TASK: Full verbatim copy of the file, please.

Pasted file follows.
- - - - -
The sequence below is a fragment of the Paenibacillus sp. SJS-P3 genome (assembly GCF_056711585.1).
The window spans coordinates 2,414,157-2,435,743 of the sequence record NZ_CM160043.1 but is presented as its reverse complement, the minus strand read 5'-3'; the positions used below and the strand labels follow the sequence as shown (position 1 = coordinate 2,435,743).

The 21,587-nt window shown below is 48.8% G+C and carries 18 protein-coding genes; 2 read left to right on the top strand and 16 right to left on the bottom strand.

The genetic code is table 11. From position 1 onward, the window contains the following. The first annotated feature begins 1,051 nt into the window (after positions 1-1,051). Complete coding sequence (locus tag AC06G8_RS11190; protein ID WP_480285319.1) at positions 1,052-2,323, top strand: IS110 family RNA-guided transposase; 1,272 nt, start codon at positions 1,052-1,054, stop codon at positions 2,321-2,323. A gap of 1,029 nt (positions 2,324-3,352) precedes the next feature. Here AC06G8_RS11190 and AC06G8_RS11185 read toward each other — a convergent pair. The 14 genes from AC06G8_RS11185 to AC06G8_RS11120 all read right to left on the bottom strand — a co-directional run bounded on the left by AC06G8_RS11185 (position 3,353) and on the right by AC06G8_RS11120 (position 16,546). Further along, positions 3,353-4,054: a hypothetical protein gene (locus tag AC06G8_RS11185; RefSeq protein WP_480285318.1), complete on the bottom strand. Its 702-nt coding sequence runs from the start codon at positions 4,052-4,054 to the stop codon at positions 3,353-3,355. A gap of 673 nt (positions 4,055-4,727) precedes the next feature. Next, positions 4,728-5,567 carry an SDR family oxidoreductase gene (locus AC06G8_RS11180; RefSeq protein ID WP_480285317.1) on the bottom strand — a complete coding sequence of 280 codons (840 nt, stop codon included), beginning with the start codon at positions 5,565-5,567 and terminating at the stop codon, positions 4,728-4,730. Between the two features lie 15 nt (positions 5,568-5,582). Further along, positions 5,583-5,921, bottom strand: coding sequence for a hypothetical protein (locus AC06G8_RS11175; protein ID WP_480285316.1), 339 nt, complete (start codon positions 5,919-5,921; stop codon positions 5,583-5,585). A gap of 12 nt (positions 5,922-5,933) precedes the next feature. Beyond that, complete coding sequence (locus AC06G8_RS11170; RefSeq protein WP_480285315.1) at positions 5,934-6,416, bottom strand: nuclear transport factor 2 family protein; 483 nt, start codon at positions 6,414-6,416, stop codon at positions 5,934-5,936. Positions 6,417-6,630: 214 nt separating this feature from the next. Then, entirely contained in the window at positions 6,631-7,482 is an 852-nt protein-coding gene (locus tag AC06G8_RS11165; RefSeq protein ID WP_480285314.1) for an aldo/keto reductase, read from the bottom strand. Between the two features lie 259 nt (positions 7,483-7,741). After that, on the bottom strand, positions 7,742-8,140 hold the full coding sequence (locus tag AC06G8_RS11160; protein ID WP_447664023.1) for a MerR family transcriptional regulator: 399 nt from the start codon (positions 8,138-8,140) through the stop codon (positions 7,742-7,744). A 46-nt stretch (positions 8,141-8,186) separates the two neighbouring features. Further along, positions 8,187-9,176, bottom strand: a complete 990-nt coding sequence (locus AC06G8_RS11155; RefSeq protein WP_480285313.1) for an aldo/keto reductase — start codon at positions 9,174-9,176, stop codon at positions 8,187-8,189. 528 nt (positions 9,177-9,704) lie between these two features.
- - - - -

The sequence below is a fragment of the Paenibacillus sp. SJS-P3 genome (assembly GCF_056711585.1).
The window spans coordinates 2,414,157-2,435,743 of the sequence record NZ_CM160043.1 but is presented as its reverse complement, the minus strand read 5'-3'; the positions used below and the strand labels follow the sequence as shown (position 1 = coordinate 2,435,743).

The 21,587-nt window shown below is 48.8% G+C and carries 18 protein-coding genes; 2 read left to right on the top strand and 16 right to left on the bottom strand.

The genetic code is table 11. From position 1 onward, the window contains the following. The first annotated feature begins 1,051 nt into the window (after positions 1-1,051). Complete coding sequence (locus tag AC06G8_RS11190; protein ID WP_480285319.1) at positions 1,052-2,323, top strand: IS110 family RNA-guided transposase; 1,272 nt, start codon at positions 1,052-1,054, stop codon at positions 2,321-2,323. A gap of 1,029 nt (positions 2,324-3,352) precedes the next feature. Here AC06G8_RS11190 and AC06G8_RS11185 read toward each other — a convergent pair. The 14 genes from AC06G8_RS11185 to AC06G8_RS11120 all read right to left on the bottom strand — a co-directional run bounded on the left by AC06G8_RS11185 (position 3,353) and on the right by AC06G8_RS11120 (position 16,546). Further along, positions 3,353-4,054: a hypothetical protein gene (locus tag AC06G8_RS11185; RefSeq protein WP_480285318.1), complete on the bottom strand. Its 702-nt coding sequence runs from the start codon at positions 4,052-4,054 to the stop codon at positions 3,353-3,355. A gap of 673 nt (positions 4,055-4,727) precedes the next feature. Next, positions 4,728-5,567 carry an SDR family oxidoreductase gene (locus AC06G8_RS11180; RefSeq protein ID WP_480285317.1) on the bottom strand — a complete coding sequence of 280 codons (840 nt, stop codon included), beginning with the start codon at positions 5,565-5,567 and terminating at the stop codon, positions 4,728-4,730. Between the two features lie 15 nt (positions 5,568-5,582). Further along, positions 5,583-5,921, bottom strand: coding sequence for a hypothetical protein (locus AC06G8_RS11175; protein ID WP_480285316.1), 339 nt, complete (start codon positions 5,919-5,921; stop codon positions 5,583-5,585). A gap of 12 nt (positions 5,922-5,933) precedes the next feature. Beyond that, complete coding sequence (locus AC06G8_RS11170; RefSeq protein WP_480285315.1) at positions 5,934-6,416, bottom strand: nuclear transport factor 2 family protein; 483 nt, start codon at positions 6,414-6,416, stop codon at positions 5,934-5,936. Positions 6,417-6,630: 214 nt separating this feature from the next. Then, entirely contained in the window at positions 6,631-7,482 is an 852-nt protein-coding gene (locus tag AC06G8_RS11165; RefSeq protein ID WP_480285314.1) for an aldo/keto reductase, read from the bottom strand. Between the two features lie 259 nt (positions 7,483-7,741). After that, on the bottom strand, positions 7,742-8,140 hold the full coding sequence (locus tag AC06G8_RS11160; protein ID WP_447664023.1) for a MerR family transcriptional regulator: 399 nt from the start codon (positions 8,138-8,140) through the stop codon (positions 7,742-7,744). A 46-nt stretch (positions 8,141-8,186) separates the two neighbouring features. Further along, positions 8,187-9,176, bottom strand: a complete 990-nt coding sequence (locus AC06G8_RS11155; RefSeq protein WP_480285313.1) for an aldo/keto reductase — start codon at positions 9,174-9,176, stop codon at positions 8,187-8,189. 528 nt (positions 9,177-9,704) lie between these two features.